The instructional lab and research tower section of the ECE Building has a mix of private and open group offices, which are situated at both the northeast and northwest corners of the facility. The tower utilizes modular planning zones based on space type in order to offer long-term flexibility and adaptability. Every office has access to daylight. Meanwhile, the south side of the tower hosts the research and instructional lab spaces. The showcase instructional labs on the first two floors open out to the living room area so that people walking by can look inside and view the teaching environments. This tower’s office-to-lab proximity fosters intellectual collaboration between students and faculty members.
Meanwhile, the classroom section of the ECE Building situates the high occupancy-concentrated classroom spaces close to the ground level and the busy southwest entrance without necessitating significant vertical transportation. The heart of this portion of the building is the 400-seat auditorium, with walls mainly composed of vision glass on the first floor to allow natural light as well as views of the quad.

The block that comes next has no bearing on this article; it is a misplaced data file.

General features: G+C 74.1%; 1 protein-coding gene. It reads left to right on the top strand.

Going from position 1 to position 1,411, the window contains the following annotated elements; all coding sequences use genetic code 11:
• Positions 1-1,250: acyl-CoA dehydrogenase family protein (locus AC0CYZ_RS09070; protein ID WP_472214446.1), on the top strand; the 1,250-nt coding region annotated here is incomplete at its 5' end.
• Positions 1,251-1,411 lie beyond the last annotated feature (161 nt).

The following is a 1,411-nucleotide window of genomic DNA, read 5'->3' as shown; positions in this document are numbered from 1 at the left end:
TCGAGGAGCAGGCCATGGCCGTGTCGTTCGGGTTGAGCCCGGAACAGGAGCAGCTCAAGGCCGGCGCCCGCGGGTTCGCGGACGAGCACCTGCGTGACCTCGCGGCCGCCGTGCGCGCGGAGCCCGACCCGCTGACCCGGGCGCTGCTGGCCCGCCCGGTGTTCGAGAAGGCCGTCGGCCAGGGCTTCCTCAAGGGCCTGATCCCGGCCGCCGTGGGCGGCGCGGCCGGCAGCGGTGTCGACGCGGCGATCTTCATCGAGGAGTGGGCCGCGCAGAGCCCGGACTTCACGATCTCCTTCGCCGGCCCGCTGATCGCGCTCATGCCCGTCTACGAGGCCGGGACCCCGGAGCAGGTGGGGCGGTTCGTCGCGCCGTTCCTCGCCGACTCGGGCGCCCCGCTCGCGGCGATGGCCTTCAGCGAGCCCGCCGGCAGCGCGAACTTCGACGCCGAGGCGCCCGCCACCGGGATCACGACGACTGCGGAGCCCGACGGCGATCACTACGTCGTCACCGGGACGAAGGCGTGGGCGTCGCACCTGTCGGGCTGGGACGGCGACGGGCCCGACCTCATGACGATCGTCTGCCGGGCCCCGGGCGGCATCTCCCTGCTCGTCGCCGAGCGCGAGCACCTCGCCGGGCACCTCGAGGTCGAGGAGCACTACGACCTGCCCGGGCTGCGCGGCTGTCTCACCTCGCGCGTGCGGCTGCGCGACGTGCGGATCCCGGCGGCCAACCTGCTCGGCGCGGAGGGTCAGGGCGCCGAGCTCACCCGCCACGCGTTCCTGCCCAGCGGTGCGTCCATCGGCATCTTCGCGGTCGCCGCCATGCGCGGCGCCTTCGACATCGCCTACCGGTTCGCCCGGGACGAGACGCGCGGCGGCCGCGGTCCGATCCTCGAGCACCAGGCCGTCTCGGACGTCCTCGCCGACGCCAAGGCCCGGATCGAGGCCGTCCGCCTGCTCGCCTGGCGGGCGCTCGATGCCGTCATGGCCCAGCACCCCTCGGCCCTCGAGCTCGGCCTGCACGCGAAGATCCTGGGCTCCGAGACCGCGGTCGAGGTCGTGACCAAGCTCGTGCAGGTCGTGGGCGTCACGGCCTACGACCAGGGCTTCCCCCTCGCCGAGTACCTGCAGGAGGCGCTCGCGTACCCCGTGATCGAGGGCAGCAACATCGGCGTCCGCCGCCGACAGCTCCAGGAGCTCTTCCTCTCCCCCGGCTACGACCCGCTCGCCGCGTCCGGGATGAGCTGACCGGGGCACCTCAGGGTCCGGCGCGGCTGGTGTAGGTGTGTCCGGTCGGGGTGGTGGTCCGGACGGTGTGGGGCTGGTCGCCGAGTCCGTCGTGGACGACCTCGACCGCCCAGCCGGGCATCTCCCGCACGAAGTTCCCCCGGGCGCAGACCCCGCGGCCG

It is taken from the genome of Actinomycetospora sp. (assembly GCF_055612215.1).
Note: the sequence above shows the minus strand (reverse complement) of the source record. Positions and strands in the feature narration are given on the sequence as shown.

The multi-functional lobby that connects the two separate sections is designed to act as a living room, to pull in students and facility alike from the entire engineering quad. Tables are available for study, and they can be rolled away during a mass event such as a job fair or a large conference. Located to the south of the building is the three-story Nanofabrication Lab; a four-story engineering building is located to the east; and the five-story Beckman Institute is on the north side. The west area encompasses a residential neighborhood. Therefore the ECE Building massing was minimized on the sides closest to the Nanofabrication Lab and the engineering building, and the service area was placed opposite the quad. A tower was created parallel to the five-story Beckman Institute—coincidentally, the 1990 Laboratory of the Year. This massing strategy was chosen not only to provide a seamless complement to the engineering quad, but also to maximize energy efficiency.